April 2019 Articulate Featured Carousel

Working Together to Get Gainesville in GEAR


Written By: Mark Long

Much of the discussion today on building entrepreneurial ecosystems is dedicated to cooperative efforts among all the different players in the respective ecosystem. Greater Gainesville is no different.

A couple of months ago, outgoing director of the city’s Department of Doing, Wendy Thomas, suggested this community is lacking that cooperative effort.

“It was an eye-opener for me that Gainesville may not be the community I thought it was when I came here to work,” she was quoted as saying in The Gainesville Sun. “I thought there was a basis of shared values in the community, and I’m not sure we have shared values.”

Unfortunately, Ms. Thomas wasn’t aware of the Gainesville Entrepreneurial Area Roundtable (GEAR) and what it represents.

“We established GEAR because we were inspired by the collaborative attitudes here in Gainesville and the acknowledgement that coordination of our efforts would be a good thing,” said Dug Jones, associate vice president of economic development of Santa Fe College and one of GEAR’s founders.

GEAR is a working group in Gainesville that fosters a shared mission of growth and development of startup companies. Established in 2014, GEAR includes a group of individuals who represent various organizations in the entrepreneurial ecosystem in the area.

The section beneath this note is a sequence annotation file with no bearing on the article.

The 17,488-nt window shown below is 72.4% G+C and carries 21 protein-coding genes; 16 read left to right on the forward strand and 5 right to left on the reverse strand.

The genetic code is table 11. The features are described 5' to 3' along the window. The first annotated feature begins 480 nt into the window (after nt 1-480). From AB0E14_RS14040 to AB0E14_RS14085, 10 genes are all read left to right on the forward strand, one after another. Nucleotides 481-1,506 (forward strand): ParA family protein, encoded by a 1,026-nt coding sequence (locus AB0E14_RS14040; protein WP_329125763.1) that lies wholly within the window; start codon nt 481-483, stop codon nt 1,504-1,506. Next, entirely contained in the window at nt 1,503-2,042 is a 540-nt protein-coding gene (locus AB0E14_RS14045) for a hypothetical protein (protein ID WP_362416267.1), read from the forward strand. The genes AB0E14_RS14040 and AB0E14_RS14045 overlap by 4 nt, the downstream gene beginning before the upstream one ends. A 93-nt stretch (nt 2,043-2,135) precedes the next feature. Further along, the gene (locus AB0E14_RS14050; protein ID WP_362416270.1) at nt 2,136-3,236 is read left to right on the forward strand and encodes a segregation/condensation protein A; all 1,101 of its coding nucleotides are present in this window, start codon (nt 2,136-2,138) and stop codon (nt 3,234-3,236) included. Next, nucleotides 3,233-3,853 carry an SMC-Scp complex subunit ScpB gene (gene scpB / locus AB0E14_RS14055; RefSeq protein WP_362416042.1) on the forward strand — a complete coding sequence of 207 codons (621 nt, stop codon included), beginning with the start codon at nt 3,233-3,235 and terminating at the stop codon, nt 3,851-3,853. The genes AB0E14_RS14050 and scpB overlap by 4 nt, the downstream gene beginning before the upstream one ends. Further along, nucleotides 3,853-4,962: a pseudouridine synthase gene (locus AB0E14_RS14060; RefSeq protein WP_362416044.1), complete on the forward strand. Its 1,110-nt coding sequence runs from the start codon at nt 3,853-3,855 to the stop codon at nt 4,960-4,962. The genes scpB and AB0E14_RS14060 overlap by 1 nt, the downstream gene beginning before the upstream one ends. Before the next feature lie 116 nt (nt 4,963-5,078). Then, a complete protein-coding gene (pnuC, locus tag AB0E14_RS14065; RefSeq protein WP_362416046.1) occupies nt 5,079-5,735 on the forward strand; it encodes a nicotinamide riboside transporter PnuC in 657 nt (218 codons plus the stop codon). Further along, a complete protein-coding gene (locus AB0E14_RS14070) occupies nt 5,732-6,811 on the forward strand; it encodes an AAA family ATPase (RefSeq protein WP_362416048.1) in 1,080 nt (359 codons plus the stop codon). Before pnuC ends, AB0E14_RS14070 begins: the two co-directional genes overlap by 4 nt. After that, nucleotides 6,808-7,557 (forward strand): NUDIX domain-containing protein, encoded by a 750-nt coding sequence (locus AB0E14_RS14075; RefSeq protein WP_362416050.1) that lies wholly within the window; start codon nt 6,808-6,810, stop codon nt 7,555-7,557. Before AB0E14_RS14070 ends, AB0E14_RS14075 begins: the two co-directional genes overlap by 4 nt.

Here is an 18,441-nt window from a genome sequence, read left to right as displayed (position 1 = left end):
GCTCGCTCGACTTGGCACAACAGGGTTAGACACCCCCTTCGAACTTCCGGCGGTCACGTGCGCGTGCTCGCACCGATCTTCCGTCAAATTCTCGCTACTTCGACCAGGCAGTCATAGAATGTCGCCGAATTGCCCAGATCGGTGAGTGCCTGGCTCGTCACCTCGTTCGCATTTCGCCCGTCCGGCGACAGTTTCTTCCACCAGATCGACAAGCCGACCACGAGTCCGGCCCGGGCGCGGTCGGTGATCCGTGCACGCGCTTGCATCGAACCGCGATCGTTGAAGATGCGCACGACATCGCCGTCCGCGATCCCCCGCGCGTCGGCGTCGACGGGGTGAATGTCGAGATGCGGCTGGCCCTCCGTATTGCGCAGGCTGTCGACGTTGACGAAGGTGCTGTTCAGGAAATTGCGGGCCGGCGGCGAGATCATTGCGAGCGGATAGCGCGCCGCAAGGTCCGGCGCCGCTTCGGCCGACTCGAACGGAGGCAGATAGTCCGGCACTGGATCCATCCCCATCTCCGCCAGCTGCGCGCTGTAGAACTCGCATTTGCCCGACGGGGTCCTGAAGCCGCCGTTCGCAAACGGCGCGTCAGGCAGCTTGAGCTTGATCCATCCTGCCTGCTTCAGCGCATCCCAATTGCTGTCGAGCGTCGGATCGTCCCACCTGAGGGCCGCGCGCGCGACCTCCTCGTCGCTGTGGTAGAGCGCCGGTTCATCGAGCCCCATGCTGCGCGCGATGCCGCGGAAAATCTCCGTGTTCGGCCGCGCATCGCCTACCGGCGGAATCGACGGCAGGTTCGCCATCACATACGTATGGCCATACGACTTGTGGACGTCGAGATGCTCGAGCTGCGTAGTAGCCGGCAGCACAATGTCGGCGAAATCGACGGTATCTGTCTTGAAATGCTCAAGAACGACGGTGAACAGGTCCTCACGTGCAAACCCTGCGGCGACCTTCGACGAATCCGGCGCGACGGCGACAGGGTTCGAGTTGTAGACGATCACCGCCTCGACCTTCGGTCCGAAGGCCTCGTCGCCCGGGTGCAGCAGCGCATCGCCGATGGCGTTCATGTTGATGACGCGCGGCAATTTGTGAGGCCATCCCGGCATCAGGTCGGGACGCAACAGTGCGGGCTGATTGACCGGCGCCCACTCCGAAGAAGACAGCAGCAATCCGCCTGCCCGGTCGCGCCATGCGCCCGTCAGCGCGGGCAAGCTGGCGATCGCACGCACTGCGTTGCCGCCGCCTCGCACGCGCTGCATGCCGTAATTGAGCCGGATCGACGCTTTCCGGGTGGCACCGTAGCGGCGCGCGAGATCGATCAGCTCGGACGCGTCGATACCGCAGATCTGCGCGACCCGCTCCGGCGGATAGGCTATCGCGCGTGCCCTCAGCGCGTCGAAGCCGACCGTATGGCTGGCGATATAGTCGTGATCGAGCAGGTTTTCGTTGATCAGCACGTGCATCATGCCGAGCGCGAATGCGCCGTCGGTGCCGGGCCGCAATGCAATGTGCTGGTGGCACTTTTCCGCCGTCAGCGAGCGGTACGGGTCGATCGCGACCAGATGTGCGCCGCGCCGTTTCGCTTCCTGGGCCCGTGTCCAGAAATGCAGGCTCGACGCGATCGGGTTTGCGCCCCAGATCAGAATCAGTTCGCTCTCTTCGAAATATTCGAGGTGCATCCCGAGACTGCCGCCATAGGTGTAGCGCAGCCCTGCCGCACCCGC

Those members represent the Cade Museum; StartupGNV; the Greater Gainesville Chamber of Commerce; SCORE; Santa Fe College; Working Food, Inc.; StarterSpace; Alachua County Economic Development; UF; UF Innovate; and, most recently, the City of Gainesville Department of Doing.

“We have every component needed for success here in Gainesville,” Jones continued. “It’s just a matter of fitting the pieces together efficiently.”

The members of GEAR represent a wide range of startup service providers in Alachua County and beyond. Originally meeting quarterly, the group now meets on a bi-monthly basis to promote awareness of entrepreneurial activities and share strategies about improving entrepreneurial growth in Alachua County. The members also discuss ways of improving communication around the area ecosystem.

It takes a unified effort by everyone in an entrepreneurial ecosystem to help entrepreneurs find the correct resources, best advice and most qualified opportunities to grow.

Each member brings a different aspect of startup support to the table. For example, UF Innovate and Santa Fe College both operate business incubation programs, which house new startup companies and provide extensive educational programming and support services to promote growth.

UF Innovate operates The Hub and Sid Martin Biotech incubators, and Santa Fe provides the Center for Innovation and Economic Development (CIED) and the Gainesville Technology Entrepreneurship Center (GTEC).

In addition, Working Food, a new addition to the Alachua County ecosystem, operates an incubator that promotes a resilient local food community in North Central Florida.

StarterSpace is a unique coworking site that provides access to mentoring, support services and networking. SCORE provides business counseling and advising, and the City of Gainesville Department of Doing operates a seamless experience for citizens who want to start or grow a business.

StartupGNV is a relatively new organization providing a mentor network and extensive entrepreneurial networking to resources for capital, talent and guidance.

The Greater Gainesville Chamber of Commerce and Alachua County Economic Development are also connectors, providing access to quality resources that facilitate business growth such as information about workforce, talent and capital resources.

The Cade Museum is much more than a museum; it inspires and equips future entrepreneurs and visionaries.